F-1 Race - 11/2/84

F-1 Race is Nintendo's answer to Pole Position. The gameplay is very similar, with two gears for your racer, a similar perspective, and no rankings in the race, just an infinite field of cars to crash on. F-1 Race does improve in a few ways on the old classic however. There are many tracks to choose from (different ones for each skill level!) with their own challenges. The racing action is smooth, and the opponents are as devious as opponents who are always slower than you and restricted to two lanes can be. One very nice touch is the way that each race changes the time of day. When you first turn on the game, it will be broad daylight, but as you progress through various races, the time changes and it gets darker. Sure it's just a palette swap, but it's a nice palette swap. Speaking of time passing in racing games - let's talk about Enduro for the 2600 for a moment. Enduro was a very ambitious game with two things that set it apart when it came out, and for quite some time afterwards. First of all, Enduro had the time change while you raced. As you drove down the road, it would become dark, then light again. The other innovation was in control. Pressing the sole button on the joystick would cause your car to accelerate. Pulling down on the joystick applied the brakes. The genius part - letting go of the button caused your car to maintain its speed. This gave the ability to have partial acceleration with very simple controls. How many other early driving games have I played with this style of control? None. This is such an elegant way to allow the player to set their speed, and not have to fight with tapping the button to keep a speed around a corner. (If any readers know of other games with this control scheme - please let me know) Overall, this is a solid racer, with the same control quirk that troubled practically every driving game of this era. The graphical touches are nice though, and the courses are varied and challenging. Recommended.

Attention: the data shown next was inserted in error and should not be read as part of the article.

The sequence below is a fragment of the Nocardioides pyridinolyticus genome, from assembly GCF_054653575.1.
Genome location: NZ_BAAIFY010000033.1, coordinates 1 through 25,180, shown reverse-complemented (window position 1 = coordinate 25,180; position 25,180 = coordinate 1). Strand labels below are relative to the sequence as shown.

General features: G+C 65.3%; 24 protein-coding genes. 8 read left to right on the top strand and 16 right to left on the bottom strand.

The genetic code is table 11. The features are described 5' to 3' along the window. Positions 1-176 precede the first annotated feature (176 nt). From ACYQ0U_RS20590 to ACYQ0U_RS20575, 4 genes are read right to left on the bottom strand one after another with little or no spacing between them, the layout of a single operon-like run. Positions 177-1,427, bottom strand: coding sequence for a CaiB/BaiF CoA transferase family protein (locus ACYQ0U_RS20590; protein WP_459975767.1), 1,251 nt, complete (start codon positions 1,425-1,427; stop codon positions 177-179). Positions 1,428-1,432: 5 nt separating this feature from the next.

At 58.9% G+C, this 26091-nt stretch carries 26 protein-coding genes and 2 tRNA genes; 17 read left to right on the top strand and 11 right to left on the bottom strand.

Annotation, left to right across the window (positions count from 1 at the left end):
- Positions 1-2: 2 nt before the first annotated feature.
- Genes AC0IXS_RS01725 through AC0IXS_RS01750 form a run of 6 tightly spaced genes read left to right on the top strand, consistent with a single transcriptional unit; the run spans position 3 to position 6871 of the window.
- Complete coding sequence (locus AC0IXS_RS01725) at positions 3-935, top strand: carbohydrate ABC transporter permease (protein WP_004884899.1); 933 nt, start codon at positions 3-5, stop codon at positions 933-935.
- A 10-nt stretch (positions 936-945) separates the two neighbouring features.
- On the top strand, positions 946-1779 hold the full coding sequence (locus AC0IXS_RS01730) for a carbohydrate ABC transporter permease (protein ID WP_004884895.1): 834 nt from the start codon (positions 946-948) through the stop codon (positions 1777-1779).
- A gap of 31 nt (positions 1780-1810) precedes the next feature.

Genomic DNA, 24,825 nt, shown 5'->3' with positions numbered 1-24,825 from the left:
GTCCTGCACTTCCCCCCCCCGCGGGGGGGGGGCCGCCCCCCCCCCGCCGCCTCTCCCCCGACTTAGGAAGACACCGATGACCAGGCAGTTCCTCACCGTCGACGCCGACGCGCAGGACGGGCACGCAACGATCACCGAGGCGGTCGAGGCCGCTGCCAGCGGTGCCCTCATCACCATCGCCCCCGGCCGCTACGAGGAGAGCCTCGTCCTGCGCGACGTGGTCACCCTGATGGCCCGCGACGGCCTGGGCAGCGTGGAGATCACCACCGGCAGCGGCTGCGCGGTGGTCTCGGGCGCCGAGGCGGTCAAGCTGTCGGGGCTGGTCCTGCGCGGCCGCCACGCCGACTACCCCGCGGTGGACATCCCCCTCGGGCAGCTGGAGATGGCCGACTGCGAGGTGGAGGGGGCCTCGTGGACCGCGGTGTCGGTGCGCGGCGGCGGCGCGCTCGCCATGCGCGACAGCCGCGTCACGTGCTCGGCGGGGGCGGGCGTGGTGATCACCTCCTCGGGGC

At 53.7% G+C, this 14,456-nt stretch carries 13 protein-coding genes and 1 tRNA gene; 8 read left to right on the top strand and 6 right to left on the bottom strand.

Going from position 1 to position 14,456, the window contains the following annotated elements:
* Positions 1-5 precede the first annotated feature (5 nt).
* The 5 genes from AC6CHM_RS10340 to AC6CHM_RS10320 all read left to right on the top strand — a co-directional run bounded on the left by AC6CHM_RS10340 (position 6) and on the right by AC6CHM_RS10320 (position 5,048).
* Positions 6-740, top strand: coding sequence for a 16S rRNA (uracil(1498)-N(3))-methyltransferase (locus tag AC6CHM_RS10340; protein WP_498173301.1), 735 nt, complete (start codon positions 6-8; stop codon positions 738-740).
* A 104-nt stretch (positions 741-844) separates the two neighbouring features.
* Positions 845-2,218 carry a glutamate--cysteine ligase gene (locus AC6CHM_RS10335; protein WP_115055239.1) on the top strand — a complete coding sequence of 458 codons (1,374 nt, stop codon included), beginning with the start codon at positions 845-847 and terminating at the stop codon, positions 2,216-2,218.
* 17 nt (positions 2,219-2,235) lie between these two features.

4ninuchi Mahjong - 11/2/84

4ninuchi Mahjong, or 4 player mahjong, is exactly as the name describes. Unless of course you wanted those players to be human. In which case it's 1 player mahjong. Differences between this and Nintendo's offering are: Smaller, squatter tiles. Necessary to fit all of the tiles on screen. Two more opponents. Lack of the dealing animation (which was the neat feature from the Nintendo version). Otherwise, this is just more mahjong. It's hideous, it's utilitarian - it's an NES mahjong game. Two down - fourteen more to go. (Yes, I'm serious - and I'm only counting games with the word "Mahjong" in the title. If anyone got creative, there could be more.)